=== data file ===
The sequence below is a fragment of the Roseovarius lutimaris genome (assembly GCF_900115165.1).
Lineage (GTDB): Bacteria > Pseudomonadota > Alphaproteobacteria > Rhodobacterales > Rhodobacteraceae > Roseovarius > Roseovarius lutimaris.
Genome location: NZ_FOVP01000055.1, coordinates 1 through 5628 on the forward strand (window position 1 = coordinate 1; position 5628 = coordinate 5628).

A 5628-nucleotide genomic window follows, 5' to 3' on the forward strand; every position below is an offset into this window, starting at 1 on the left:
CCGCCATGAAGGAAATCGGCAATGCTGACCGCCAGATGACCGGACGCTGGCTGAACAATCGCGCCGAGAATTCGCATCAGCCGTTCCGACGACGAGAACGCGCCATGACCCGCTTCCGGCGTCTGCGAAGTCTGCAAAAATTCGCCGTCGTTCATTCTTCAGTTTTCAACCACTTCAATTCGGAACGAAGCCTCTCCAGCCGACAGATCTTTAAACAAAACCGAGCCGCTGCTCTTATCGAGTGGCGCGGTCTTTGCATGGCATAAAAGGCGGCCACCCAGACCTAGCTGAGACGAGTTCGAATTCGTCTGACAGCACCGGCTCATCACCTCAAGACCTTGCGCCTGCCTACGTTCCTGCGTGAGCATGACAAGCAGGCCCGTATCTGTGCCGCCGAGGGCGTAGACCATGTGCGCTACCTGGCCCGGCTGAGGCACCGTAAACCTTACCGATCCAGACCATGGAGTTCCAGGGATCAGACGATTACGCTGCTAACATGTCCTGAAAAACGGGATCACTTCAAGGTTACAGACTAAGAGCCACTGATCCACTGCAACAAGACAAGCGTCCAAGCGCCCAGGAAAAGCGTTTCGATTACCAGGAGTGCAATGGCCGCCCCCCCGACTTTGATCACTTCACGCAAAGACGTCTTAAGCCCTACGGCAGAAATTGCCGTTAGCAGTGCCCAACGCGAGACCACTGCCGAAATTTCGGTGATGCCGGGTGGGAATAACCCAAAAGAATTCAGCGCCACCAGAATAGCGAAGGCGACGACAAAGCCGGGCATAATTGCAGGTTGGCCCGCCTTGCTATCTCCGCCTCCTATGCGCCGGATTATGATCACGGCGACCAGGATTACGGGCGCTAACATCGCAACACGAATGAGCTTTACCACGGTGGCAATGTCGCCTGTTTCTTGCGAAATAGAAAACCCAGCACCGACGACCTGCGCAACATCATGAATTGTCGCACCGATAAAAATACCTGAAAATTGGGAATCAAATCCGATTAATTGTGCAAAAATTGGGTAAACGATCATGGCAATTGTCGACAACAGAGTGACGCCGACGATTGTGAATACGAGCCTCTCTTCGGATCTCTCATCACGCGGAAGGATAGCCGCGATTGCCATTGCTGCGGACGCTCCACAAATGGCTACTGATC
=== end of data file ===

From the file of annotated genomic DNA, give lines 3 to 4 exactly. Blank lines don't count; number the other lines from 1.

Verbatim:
Genome location: NZ_FOVP01000055.1, coordinates 1 through 5628 on the forward strand (window position 1 = coordinate 1; position 5628 = coordinate 5628).

A 5628-nucleotide genomic window follows, 5' to 3' on the forward strand; every position below is an offset into this window, starting at 1 on the left: